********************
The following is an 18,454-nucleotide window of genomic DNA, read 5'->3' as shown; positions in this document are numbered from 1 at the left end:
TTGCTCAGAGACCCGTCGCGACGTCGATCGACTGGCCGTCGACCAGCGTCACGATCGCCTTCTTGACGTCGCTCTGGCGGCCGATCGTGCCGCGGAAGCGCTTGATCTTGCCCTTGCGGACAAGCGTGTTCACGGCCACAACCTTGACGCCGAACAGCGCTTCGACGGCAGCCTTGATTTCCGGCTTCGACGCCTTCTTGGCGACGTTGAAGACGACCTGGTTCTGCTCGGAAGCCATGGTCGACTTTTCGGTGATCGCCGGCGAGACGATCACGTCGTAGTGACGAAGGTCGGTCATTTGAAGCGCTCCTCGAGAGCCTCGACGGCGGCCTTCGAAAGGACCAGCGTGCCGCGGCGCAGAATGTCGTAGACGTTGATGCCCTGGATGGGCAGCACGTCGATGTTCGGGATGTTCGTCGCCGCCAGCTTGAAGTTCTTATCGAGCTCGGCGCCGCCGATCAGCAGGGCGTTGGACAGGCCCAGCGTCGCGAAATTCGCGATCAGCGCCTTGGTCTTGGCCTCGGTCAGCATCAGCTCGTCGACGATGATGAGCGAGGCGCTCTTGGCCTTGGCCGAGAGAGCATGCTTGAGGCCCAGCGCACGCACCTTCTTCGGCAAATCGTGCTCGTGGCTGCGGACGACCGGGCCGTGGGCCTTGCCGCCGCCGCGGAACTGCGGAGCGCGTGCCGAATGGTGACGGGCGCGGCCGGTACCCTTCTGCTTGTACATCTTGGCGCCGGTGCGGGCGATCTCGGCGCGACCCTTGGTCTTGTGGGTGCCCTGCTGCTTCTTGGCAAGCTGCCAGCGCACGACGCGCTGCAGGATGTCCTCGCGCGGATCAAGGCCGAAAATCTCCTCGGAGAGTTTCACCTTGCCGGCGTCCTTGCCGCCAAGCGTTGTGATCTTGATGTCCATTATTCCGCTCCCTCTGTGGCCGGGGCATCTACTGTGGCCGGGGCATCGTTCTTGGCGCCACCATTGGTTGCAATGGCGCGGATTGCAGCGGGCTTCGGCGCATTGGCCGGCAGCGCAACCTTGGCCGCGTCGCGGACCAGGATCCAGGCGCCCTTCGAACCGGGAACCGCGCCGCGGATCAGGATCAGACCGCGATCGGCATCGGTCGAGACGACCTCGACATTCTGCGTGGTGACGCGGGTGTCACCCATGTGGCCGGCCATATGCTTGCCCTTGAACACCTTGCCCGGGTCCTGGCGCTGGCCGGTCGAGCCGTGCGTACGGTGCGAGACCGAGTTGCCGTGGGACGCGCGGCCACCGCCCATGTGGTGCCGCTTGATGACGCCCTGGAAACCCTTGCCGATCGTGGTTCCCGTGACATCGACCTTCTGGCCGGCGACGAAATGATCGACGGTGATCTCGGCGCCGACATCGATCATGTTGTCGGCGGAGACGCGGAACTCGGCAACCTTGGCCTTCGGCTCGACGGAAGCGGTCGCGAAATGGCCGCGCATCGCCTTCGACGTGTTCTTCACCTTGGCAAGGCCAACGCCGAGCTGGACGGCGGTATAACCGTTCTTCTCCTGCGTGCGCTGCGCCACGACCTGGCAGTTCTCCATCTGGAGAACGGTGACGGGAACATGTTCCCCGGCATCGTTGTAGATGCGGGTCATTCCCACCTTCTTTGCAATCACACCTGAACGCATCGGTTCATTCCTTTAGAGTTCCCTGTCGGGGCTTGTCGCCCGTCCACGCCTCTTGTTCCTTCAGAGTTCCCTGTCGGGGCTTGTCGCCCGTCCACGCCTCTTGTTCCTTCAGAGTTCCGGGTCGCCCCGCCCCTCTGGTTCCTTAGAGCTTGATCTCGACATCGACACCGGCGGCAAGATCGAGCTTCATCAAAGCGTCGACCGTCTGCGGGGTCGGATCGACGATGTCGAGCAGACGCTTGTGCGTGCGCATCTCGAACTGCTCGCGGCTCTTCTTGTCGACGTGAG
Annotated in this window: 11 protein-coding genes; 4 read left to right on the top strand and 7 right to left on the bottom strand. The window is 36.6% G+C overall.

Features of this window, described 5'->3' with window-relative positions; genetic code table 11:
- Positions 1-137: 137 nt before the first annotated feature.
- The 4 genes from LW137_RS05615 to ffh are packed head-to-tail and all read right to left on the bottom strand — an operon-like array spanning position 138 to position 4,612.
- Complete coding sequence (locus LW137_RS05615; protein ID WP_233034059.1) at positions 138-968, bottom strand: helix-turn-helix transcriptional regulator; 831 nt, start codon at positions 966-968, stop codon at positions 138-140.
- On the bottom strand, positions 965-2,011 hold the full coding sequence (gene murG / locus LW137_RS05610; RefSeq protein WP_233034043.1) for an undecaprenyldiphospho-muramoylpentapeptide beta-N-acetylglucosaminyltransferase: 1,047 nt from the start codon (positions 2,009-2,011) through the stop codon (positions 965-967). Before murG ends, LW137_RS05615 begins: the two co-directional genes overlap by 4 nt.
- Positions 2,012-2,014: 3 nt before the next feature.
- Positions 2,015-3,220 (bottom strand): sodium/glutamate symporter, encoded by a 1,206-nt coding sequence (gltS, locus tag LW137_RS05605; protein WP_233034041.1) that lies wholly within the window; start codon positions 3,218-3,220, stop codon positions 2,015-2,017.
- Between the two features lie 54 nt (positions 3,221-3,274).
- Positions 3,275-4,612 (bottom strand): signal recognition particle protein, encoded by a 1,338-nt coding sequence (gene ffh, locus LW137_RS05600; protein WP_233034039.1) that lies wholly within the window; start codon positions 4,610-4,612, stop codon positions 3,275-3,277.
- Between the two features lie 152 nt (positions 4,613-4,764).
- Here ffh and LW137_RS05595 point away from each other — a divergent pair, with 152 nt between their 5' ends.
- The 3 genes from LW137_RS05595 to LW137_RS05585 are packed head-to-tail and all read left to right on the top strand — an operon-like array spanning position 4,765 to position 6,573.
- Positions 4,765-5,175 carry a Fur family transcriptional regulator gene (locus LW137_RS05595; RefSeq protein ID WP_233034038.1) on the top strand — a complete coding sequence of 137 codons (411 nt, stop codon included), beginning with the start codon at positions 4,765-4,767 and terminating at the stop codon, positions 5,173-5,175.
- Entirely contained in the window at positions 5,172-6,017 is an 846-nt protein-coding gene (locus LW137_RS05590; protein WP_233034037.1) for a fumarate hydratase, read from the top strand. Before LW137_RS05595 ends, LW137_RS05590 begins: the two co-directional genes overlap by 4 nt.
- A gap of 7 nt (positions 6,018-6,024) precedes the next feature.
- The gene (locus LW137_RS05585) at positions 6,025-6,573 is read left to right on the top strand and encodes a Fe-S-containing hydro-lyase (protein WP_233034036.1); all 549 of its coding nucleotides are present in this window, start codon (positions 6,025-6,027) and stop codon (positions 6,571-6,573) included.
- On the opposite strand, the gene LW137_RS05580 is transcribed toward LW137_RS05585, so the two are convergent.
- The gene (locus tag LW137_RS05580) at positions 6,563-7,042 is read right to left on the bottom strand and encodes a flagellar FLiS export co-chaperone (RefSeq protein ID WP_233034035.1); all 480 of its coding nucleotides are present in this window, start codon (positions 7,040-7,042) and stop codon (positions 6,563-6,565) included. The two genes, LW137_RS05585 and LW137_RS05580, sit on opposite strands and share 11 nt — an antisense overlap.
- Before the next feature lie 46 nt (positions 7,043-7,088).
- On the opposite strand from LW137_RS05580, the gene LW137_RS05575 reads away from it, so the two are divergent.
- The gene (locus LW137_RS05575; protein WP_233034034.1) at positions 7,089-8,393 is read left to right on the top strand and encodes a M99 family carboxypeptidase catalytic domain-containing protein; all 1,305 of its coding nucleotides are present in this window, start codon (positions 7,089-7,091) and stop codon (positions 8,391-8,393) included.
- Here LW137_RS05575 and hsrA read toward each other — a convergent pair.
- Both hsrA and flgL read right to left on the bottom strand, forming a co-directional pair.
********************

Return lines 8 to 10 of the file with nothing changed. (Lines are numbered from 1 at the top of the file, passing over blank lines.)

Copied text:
- On the bottom strand, positions 965-2,011 hold the full coding sequence (gene murG / locus LW137_RS05610; RefSeq protein WP_233034043.1) for an undecaprenyldiphospho-muramoylpentapeptide beta-N-acetylglucosaminyltransferase: 1,047 nt from the start codon (positions 2,009-2,011) through the stop codon (positions 965-967). Before murG ends, LW137_RS05615 begins: the two co-directional genes overlap by 4 nt.
- Positions 2,012-2,014: 3 nt before the next feature.
- Positions 2,015-3,220 (bottom strand): sodium/glutamate symporter, encoded by a 1,206-nt coding sequence (gltS, locus tag LW137_RS05605; protein WP_233034041.1) that lies wholly within the window; start codon positions 3,218-3,220, stop codon positions 2,015-2,017.